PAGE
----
Day 243: The Lord's Plans

Jeremiah 28:1-17 Jeremiah’s intervention sparked a debate with the false prophet Hananiah, who also claimed to be inspired by the Word of God. Hananiah preached a future of blessing and prosperity, the complete opposite of Jeremiah’s warnings. It would not be long before Jeremiah was proven correct, but Hananiah would not live to see it. 

Ch 29:1-32 Jeremiah cautioned the exiles to live peaceably in Babylon and to be subject to their ruler, Nebuchadnezzar. Repeatedly, the prophet made it abundantly clear that the conquest of Judah was due to sin and infidelity. He then spoke of the turmoil awaiting those left in Judah for their refusal to repent. 

Ch 29:8 Your prophets and diviners: Legitimate prophets received inspirations and revelations from God and then transmit them to the people. False prophets, however, use the appearance of prophecy for personal gain. Diviners purport to dispense secret or esoteric knowledge of the future or of the spiritual realm, either through the use of rituals or common elements that have no bearing on divine intervention. If God is not sought out for wisdom and knowledge of the future, the diviner, at least implicitly, appeals to demonic intervention. (CCC 2116)

Daniel 10:1-9 In the first year of his reign after conquering Babylon, the Persian king Cyrus allowed the Jews to return to their homeland of Judah. It is in this context that Daniel had his vision, which in part came as a consequence of his prayer and fasting. This vision sapped Daniel of strength so much that he fell unconscious. (CCC 2015)

Ch 10:5-21 The “man clothed in linen” and the others who are present in Daniel’s vision are angels, spiritual beings created by God to serve him and act as messengers and guides to all people.

Michael, one of the chief princes: This is probably St. Michael the Archangel, who also appears in the Epistle of Jude (cf. Jude 1:9), and in the Book of Revelation (cf. Rev 12:7).

I will tell you...the book of truth: The angel appears in the beginning of Daniel’s vision will reveal to him future events concerning the people of Judah and Israel. These events are absolutely meant to happen and by no means contingent on anything else. (CCC 330, 332)

Ch 11:1-20 In the intervening era, generals, who inherited portions of the Greek empire of Alexander the Great, competed for even larger shares.

The four winds: The divided kingdom of Greece after Alexander.

King of the south: Ptolemy I Soter of Egypt would surpass Seleucus I Nicator.

Alliance: Refers to a plot between Ptolemy II Philadelphus of Egypt and Antiochus II Theos of Syria.

Daughter of the king of the south...shall not endure: Berenice, a daughter of Ptolemy, married Antiochus as part of the pact, but she and her child were later killed by Antiochus’ ex-wife.

A branch from her roots: Ptolemy III, a brother to Berenice, who successfully attacked Syria and Seleucus II to avenge his sister’s death. Seleucus was succeeded by two of his sons, the second named Antiochus III, who married off his daughter-the legendary Cleopatra-to Ptolemy V of Egypt. This long and detailed history of the region sets the stage for the entrance of Antiochus IV Epiphanes, the cruel and much-reviled king and desecrator of the Temple in Jerusalem. Again, the angel did not give names, but used coded imagery to convey the intended message to the people of Judah.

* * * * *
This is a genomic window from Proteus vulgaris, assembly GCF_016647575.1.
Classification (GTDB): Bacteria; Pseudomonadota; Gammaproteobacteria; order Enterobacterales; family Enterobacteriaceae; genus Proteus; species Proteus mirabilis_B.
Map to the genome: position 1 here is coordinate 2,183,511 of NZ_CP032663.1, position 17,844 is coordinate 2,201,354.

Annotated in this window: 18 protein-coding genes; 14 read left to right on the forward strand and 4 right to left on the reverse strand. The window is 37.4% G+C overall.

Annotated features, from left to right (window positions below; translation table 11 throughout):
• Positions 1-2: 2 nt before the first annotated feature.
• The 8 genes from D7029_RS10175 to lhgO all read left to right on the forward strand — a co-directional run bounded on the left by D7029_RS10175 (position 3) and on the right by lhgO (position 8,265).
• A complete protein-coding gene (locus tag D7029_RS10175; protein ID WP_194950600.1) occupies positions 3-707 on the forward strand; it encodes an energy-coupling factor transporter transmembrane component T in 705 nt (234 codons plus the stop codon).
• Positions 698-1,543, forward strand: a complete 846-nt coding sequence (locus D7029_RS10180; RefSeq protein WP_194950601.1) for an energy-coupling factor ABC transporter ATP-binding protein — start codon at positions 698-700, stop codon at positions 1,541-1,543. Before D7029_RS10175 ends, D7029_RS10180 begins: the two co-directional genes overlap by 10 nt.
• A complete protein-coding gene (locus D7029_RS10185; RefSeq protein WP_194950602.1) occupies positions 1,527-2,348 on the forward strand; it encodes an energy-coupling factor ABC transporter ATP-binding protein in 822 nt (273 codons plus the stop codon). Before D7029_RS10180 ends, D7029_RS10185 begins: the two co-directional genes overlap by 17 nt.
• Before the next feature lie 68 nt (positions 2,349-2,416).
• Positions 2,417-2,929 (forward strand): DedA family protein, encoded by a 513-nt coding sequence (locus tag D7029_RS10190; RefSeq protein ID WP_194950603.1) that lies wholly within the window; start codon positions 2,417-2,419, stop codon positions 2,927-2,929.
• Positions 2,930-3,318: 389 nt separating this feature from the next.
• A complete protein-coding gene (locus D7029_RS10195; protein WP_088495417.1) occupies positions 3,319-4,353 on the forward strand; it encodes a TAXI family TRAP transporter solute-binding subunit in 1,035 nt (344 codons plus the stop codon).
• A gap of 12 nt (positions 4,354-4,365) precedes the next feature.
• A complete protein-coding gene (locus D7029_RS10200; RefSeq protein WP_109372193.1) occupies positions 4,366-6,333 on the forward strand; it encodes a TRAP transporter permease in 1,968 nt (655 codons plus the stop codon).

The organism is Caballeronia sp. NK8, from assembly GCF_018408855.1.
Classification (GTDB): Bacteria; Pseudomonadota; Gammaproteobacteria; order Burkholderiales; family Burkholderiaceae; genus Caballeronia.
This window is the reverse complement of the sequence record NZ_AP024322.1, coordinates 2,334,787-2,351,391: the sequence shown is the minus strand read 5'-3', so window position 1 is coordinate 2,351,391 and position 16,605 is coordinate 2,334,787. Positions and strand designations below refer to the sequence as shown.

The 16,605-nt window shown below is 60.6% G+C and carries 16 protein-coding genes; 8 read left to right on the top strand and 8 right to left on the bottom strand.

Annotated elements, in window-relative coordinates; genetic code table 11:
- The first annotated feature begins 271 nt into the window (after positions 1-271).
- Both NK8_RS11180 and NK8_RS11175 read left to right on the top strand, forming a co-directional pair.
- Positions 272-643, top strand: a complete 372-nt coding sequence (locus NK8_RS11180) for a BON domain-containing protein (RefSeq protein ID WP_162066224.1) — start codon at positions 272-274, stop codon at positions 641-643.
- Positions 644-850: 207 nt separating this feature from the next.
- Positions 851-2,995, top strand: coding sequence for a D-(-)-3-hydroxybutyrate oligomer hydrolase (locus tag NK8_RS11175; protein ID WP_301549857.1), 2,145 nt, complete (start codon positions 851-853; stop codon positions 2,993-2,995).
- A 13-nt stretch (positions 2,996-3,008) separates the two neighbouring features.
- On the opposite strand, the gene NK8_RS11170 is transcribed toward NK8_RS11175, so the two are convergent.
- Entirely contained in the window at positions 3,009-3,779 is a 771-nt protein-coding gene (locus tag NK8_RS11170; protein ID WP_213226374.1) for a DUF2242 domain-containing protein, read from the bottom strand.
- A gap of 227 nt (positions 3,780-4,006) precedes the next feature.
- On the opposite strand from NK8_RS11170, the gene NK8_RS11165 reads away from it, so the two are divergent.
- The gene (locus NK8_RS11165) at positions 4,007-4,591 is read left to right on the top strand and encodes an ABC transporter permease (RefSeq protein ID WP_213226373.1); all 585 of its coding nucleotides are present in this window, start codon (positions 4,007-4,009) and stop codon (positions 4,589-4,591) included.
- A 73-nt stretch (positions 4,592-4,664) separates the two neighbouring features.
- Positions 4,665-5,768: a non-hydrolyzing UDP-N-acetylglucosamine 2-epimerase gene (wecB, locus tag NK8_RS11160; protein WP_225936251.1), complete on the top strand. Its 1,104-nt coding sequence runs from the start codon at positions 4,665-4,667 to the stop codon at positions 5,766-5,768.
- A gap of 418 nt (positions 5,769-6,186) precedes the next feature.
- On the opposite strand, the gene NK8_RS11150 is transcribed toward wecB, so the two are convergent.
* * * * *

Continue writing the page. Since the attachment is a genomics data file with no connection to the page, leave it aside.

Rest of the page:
Ch 11:21-39 Seleucus IV, son of Antiochus III, ascended to the throne. After his assassination, his son Demetrius succeeded him. Since Demetrius was being held hostage in Rome, Antiochus IV gained the throne and waged a reign of terror. Besides continuing the wars on Egypt, he attacked Jerusalem twice, pillaging the Temple of its precious goods and erecting a statue of Zeus in its sanctuary, thus defiling it. Some Jews went along with him, totally shaken up with the Greek culture that he had imposed on Judah. Nevertheless many others remained faithful to their laws and traditions even to the point of martyrdom. Antiochus IV in blind arrogance and pride claimed divinity for himself something none of his predecessors had done.

Ch 11:40-45 The interpretation of the vision is set at the actual time of the writing of this book. The death of Antiochus IV would signal the beginning of the end times. These events did not come about exactly as this section prophesied, but the essential prophecy indicated that Antiochus would be killed and Judah would enter into more prosperous times. The definitive sign of the end times would be marked by the Incarnation, Death, and Resurrection of Christ a few centuries later. (CCC 686)

(*The Didache Bible RSV-CE Ignatius Edition, 2006)

Prayer by Fr. Mike: “Father in Heaven we give you praise and give you glory. We thank you so much. Thank you so much for this day. Thank you so much for your Word poured out for us, your Word given to our hearts, and your Word declared to us. We ask that you help us understand it and help us apply it to our lives this day and every day. We pray in the name of Jesus Christ, our Lord. Amen.”